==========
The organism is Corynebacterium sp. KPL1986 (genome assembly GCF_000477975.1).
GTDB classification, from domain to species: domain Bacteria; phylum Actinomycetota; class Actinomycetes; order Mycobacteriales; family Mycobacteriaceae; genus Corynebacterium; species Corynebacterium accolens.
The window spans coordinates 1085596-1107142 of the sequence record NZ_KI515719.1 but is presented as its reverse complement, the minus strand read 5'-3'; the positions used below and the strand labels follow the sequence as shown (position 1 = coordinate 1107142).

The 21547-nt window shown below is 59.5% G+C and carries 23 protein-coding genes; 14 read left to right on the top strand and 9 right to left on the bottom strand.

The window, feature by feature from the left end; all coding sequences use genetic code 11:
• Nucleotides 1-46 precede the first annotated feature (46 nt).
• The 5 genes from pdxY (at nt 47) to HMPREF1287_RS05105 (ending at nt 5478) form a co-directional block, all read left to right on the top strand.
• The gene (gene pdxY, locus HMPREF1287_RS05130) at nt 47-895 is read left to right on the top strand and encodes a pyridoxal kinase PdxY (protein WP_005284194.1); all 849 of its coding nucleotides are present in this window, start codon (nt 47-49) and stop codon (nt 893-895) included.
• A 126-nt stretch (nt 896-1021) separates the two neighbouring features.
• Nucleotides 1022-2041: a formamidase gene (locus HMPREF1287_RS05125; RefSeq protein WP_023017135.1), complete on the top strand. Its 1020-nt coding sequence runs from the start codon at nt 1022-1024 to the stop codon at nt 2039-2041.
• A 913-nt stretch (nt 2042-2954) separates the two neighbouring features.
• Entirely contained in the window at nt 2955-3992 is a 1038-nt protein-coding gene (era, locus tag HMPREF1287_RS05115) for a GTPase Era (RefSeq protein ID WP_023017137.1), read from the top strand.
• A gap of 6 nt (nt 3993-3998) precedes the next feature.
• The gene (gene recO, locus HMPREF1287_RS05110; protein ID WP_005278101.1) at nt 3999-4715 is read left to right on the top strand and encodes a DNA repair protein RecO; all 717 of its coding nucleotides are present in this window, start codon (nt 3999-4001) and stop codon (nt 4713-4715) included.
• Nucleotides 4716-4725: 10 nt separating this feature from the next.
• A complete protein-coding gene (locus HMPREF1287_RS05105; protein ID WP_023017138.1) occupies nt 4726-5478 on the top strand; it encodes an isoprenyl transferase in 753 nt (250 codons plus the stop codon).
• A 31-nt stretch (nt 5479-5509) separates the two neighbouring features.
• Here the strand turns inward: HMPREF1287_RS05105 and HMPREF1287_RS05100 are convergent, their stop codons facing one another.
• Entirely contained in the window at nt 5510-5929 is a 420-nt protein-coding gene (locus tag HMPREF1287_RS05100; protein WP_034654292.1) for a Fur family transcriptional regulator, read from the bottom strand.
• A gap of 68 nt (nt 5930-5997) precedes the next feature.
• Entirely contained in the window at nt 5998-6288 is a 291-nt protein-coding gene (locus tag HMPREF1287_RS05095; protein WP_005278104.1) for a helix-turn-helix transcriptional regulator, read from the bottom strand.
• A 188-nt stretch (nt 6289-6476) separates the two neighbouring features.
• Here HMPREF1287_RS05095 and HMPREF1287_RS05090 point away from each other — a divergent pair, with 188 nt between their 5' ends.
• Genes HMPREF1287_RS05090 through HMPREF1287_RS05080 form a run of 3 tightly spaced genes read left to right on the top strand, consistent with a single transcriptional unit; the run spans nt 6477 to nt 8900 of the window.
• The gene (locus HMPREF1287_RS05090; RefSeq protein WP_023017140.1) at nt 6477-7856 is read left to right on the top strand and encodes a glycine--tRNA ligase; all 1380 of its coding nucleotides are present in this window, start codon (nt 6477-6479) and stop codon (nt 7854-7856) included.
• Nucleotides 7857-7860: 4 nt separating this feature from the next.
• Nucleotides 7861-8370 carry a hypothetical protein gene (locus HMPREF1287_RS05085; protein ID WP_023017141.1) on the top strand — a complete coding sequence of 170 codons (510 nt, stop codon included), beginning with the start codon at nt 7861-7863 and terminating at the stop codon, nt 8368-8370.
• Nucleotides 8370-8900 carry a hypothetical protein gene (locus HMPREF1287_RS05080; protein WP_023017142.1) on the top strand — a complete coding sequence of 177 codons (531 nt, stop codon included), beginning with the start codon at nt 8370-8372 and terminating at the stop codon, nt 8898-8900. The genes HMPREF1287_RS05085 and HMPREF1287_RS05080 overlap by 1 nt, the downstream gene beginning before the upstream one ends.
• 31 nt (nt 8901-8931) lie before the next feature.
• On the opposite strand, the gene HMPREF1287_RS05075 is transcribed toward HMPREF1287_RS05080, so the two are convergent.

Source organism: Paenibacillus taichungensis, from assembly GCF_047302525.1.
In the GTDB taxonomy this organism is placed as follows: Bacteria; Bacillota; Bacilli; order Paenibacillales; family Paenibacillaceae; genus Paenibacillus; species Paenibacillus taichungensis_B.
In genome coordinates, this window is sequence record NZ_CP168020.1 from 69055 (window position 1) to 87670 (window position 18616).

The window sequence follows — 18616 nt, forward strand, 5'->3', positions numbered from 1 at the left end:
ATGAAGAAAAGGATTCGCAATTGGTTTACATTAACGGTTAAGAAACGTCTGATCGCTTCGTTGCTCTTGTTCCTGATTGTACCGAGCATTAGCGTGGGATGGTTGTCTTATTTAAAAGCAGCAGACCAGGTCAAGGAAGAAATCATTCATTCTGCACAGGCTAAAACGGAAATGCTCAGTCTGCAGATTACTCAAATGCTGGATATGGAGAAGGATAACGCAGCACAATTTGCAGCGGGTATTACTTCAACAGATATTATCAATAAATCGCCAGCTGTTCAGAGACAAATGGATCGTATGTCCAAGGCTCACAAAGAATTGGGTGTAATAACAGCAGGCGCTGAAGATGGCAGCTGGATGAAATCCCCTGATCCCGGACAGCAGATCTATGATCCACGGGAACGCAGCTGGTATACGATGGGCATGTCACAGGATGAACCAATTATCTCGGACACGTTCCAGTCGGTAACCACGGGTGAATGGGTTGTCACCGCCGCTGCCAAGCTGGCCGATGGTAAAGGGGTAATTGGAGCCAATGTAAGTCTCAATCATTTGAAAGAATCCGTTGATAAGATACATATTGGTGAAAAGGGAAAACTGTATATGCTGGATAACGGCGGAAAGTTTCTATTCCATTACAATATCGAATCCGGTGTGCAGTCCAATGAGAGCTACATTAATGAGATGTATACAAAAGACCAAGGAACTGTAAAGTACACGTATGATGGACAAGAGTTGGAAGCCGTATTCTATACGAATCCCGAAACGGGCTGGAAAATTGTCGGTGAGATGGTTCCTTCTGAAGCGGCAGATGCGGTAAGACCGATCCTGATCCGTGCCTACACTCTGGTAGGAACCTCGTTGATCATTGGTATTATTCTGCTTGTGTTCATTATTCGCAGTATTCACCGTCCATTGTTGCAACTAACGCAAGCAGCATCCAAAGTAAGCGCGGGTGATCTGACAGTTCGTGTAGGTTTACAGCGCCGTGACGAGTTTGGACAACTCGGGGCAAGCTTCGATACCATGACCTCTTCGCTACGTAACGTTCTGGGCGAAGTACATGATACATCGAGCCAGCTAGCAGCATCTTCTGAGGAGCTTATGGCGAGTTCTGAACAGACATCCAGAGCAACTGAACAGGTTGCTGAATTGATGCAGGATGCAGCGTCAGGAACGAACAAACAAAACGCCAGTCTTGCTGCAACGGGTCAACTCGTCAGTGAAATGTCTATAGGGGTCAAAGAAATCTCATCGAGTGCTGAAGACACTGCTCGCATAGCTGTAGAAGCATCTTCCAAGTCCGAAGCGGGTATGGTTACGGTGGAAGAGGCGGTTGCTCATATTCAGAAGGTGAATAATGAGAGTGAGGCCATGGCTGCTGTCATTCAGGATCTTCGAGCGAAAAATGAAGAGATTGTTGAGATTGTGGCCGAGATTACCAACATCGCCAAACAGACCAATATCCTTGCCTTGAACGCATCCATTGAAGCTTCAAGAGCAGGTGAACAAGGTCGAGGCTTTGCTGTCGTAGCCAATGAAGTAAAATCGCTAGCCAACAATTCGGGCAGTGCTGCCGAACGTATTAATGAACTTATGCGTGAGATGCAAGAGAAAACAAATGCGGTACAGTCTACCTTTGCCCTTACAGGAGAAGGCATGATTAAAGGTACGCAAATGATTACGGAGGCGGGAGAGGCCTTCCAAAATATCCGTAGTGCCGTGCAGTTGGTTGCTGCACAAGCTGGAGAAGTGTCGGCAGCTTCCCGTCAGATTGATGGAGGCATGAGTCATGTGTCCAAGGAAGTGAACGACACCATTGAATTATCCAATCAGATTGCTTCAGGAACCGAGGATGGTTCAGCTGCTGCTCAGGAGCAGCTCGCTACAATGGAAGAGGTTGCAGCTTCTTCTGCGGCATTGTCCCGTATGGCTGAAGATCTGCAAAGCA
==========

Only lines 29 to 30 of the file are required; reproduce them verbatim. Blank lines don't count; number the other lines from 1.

• 31 nt (nt 8901-8931) lie before the next feature.
• On the opposite strand, the gene HMPREF1287_RS05075 is transcribed toward HMPREF1287_RS05080, so the two are convergent.